which time the current automatically reduces to a trickle
charge. CV/CI power supplies do not have temperature
monitoring to prevent battery explosions, so do your
homework on the type of battery you’ll be charging to
determine the maximum voltage and current. When
charging batteries, do not leave them since the charge
termination is not always automatic.
You must first set the final charged voltage based on
the number of cells in series for the type of cells you are
charging. Then, set the maximum current to charge the cells.
When determining the charge time, a reference “C” is
used for the rate of charge current. A “C/1” would be the
Ah (amp hour) value to fully charge or discharge a battery
in one hour. We must supply more energy to the battery
than its actual Ah capacity to account for energy loss
during charging. A trickle charge rate might be C/10. One
might think that it would take 10 hours, but 14 hours is
necessary because of the energy lost charging the battery
— usually by heat.
If we had a 100 mAh battery, then C/10 would be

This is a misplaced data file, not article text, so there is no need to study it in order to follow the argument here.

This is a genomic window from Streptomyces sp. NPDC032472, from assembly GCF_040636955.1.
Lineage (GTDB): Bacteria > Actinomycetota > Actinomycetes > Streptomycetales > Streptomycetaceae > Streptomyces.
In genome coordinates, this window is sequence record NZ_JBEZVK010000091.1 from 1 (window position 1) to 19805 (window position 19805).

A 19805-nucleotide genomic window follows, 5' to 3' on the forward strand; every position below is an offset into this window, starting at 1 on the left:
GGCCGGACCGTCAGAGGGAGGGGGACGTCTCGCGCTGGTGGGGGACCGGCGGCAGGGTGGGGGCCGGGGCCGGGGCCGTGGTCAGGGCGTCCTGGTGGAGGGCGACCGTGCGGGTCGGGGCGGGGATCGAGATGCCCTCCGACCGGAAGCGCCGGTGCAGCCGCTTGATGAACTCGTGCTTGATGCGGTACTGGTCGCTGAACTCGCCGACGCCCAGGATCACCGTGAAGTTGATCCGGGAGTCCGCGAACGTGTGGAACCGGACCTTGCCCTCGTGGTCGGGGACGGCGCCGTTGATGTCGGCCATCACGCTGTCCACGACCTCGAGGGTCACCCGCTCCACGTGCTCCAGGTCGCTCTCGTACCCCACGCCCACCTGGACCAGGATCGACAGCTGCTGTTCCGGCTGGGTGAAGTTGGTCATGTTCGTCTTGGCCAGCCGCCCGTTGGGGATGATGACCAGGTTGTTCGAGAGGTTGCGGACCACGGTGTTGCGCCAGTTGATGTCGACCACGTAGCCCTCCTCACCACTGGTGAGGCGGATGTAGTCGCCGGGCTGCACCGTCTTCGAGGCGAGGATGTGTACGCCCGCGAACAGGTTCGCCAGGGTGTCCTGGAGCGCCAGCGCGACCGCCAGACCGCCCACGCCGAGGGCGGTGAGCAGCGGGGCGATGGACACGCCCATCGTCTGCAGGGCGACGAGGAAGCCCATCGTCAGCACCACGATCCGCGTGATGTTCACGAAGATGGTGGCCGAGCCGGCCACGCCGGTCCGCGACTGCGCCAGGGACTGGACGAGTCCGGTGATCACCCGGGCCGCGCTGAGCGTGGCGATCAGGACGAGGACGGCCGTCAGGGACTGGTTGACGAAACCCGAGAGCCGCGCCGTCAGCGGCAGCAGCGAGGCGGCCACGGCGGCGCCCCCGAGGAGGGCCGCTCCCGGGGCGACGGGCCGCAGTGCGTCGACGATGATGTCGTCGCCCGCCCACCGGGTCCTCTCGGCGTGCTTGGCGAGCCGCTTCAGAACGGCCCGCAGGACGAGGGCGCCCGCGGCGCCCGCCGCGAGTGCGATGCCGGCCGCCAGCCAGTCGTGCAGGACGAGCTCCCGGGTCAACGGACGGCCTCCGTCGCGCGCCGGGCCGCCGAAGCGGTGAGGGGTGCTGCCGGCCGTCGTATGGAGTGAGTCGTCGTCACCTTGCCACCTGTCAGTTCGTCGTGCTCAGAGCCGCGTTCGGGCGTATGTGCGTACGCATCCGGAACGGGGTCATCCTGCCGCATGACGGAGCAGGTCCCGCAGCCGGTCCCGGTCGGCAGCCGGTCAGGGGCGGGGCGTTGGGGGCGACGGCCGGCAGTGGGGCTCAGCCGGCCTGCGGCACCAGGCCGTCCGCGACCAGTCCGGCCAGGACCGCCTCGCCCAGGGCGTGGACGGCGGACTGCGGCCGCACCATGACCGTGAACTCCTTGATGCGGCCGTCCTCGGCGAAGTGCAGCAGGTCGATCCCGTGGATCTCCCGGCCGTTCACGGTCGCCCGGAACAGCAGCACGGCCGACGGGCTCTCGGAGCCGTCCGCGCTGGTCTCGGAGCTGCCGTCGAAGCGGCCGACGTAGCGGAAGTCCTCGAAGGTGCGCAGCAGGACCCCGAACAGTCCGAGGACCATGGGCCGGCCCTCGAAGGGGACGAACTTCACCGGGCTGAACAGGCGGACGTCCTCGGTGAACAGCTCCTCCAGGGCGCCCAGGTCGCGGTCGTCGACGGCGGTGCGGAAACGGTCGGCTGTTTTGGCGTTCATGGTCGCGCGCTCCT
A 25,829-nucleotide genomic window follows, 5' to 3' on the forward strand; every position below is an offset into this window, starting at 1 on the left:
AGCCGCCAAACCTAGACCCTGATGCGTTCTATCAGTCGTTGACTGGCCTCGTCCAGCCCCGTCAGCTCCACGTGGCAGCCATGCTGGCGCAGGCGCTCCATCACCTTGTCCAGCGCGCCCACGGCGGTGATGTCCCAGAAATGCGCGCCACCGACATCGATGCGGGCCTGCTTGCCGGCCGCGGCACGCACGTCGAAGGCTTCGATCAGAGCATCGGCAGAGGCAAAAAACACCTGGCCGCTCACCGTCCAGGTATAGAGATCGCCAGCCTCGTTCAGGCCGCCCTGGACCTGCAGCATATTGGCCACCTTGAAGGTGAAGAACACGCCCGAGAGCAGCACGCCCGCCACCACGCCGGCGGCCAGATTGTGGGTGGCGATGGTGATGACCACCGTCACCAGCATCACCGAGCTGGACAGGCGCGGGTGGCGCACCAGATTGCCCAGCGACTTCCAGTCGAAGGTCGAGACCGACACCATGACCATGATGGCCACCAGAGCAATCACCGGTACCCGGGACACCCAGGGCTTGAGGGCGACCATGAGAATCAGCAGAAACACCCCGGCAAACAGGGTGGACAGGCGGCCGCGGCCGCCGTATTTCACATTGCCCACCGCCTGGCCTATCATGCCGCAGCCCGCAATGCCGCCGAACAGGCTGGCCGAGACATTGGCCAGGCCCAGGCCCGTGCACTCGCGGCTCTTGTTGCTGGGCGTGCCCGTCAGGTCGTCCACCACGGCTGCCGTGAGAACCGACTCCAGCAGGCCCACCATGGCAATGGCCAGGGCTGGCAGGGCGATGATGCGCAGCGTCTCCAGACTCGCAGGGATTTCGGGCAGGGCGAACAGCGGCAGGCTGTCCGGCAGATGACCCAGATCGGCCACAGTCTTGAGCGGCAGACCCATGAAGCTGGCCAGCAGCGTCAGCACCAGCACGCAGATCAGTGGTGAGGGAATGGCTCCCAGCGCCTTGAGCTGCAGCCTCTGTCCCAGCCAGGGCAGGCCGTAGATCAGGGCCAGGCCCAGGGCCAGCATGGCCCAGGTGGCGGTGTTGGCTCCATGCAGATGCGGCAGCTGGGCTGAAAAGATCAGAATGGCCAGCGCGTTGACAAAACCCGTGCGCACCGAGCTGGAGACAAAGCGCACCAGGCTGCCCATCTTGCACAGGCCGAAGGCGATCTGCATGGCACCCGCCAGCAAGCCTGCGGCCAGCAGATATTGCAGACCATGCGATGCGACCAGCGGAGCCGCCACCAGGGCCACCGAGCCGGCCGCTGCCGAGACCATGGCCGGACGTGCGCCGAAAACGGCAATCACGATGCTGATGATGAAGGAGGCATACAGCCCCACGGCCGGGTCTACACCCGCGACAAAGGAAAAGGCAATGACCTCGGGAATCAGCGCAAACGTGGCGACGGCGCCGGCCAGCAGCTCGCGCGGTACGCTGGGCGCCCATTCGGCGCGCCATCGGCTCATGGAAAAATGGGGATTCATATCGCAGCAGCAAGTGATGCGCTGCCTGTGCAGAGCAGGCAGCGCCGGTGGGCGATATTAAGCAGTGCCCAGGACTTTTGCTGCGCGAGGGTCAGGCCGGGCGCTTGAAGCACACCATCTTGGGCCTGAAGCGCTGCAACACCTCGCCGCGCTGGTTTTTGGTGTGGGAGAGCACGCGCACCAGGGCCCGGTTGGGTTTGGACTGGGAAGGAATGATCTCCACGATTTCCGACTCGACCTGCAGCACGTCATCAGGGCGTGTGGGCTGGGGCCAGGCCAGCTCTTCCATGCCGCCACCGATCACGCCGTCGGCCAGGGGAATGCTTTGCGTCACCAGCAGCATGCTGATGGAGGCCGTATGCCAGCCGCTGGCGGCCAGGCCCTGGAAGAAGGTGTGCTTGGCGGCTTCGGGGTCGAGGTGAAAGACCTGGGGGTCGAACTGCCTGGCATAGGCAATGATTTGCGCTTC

100/10 or 10 mA for 14 hours. To rapid-charge this battery
(C/1), we would have to charge 100 mA for about one
hour and 15 minutes. If we try to increase the charge rate
faster than C/1, we run the risk of overcharging and
damage to the battery that results from heat generated in
the battery. Caution must be taken when charging C and D
batteries as many manufacturers will disguise an AA battery
by packaging it in a C or D battery case. This affects the
To wrap things up, here are some tips for specific
Nickel–Metal Hydride (NiMH) and Nickel–Cadmium
(Ni–Cd) batteries: Charge to 1.41 volts per cell and use a
timer to prevent overcharging. Do not continue past 13 to
15 hours (with C/10). A moderate charge rate might be
C/2 for 2. 5 to 3 hours. Refer to Table 1.
Sealed Lead–Acid Batteries: The volts per cell vary
with temperature and manufacturer. For example, 2.6V at
0°C, 2.45V at 25°C, and 2.3V at 50°C. The C/1 or Ah is all
over the place with each type of battery and manufacturer.
You have to do your homework on this one, too.
Charging lithium-ion, lithium-polymer, and lithium-iron phosphate batteries can be dangerous and requires
close supervision. Be sure you research this thoroughly
before proceeding. NV
32 May 2014
; FIGURE 14.
Wiring for the
These numbers can vary from
manufacturer to manufacturer
AA 1,300 700
AA 2,450 1,000
AAA 850 300
C 4,500 3,000
D 10,000 5,000
; FIGURE 13.